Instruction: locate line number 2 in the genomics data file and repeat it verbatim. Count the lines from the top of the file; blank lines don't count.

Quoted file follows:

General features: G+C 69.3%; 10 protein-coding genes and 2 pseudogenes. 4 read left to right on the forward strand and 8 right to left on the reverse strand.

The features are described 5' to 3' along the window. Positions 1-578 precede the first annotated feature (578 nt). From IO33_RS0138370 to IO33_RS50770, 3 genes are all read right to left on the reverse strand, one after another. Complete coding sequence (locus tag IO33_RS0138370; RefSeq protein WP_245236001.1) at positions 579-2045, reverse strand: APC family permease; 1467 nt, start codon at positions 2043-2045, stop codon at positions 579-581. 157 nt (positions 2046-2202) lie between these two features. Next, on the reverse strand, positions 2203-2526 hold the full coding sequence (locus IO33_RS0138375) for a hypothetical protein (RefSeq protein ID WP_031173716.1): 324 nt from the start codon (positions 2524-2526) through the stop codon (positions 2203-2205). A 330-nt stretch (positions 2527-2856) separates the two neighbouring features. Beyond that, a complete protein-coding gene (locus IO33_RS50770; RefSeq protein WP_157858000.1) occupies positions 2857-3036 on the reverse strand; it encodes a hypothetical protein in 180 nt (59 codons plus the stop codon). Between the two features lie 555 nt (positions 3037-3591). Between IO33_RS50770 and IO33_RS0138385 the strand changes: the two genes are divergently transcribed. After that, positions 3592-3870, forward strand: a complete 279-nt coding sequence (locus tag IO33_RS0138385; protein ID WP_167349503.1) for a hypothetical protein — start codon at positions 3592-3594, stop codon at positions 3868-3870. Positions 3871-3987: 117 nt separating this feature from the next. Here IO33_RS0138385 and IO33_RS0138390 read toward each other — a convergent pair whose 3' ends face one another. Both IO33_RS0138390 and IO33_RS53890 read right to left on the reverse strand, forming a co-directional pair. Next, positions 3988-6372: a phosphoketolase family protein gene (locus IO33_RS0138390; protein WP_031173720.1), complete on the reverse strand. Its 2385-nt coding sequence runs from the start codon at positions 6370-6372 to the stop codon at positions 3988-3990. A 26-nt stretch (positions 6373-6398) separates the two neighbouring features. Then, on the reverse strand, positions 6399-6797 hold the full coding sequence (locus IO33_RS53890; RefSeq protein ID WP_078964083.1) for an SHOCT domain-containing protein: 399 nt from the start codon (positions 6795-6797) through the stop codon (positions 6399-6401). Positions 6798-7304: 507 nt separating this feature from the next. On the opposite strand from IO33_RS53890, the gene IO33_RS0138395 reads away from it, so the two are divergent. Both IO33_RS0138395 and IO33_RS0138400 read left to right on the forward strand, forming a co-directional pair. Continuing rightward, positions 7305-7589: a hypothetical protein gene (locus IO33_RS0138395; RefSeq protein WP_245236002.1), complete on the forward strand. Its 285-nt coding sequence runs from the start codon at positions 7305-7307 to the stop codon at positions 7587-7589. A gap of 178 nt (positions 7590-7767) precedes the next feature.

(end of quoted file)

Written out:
The features are described 5' to 3' along the window. Positions 1-578 precede the first annotated feature (578 nt). From IO33_RS0138370 to IO33_RS50770, 3 genes are all read right to left on the reverse strand, one after another. Complete coding sequence (locus tag IO33_RS0138370; RefSeq protein WP_245236001.1) at positions 579-2045, reverse strand: APC family permease; 1467 nt, start codon at positions 2043-2045, stop codon at positions 579-581. 157 nt (positions 2046-2202) lie between these two features. Next, on the reverse strand, positions 2203-2526 hold the full coding sequence (locus IO33_RS0138375) for a hypothetical protein (RefSeq protein ID WP_031173716.1): 324 nt from the start codon (positions 2524-2526) through the stop codon (positions 2203-2205). A 330-nt stretch (positions 2527-2856) separates the two neighbouring features. Beyond that, a complete protein-coding gene (locus IO33_RS50770; RefSeq protein WP_157858000.1) occupies positions 2857-3036 on the reverse strand; it encodes a hypothetical protein in 180 nt (59 codons plus the stop codon). Between the two features lie 555 nt (positions 3037-3591). Between IO33_RS50770 and IO33_RS0138385 the strand changes: the two genes are divergently transcribed. After that, positions 3592-3870, forward strand: a complete 279-nt coding sequence (locus tag IO33_RS0138385; protein ID WP_167349503.1) for a hypothetical protein — start codon at positions 3592-3594, stop codon at positions 3868-3870. Positions 3871-3987: 117 nt separating this feature from the next. Here IO33_RS0138385 and IO33_RS0138390 read toward each other — a convergent pair whose 3' ends face one another. Both IO33_RS0138390 and IO33_RS53890 read right to left on the reverse strand, forming a co-directional pair. Next, positions 3988-6372: a phosphoketolase family protein gene (locus IO33_RS0138390; protein WP_031173720.1), complete on the reverse strand. Its 2385-nt coding sequence runs from the start codon at positions 6370-6372 to the stop codon at positions 3988-3990. A 26-nt stretch (positions 6373-6398) separates the two neighbouring features. Then, on the reverse strand, positions 6399-6797 hold the full coding sequence (locus IO33_RS53890; RefSeq protein ID WP_078964083.1) for an SHOCT domain-containing protein: 399 nt from the start codon (positions 6795-6797) through the stop codon (positions 6399-6401). Positions 6798-7304: 507 nt separating this feature from the next. On the opposite strand from IO33_RS53890, the gene IO33_RS0138395 reads away from it, so the two are divergent. Both IO33_RS0138395 and IO33_RS0138400 read left to right on the forward strand, forming a co-directional pair. Continuing rightward, positions 7305-7589: a hypothetical protein gene (locus IO33_RS0138395; RefSeq protein WP_245236002.1), complete on the forward strand. Its 285-nt coding sequence runs from the start codon at positions 7305-7307 to the stop codon at positions 7587-7589. A gap of 178 nt (positions 7590-7767) precedes the next feature.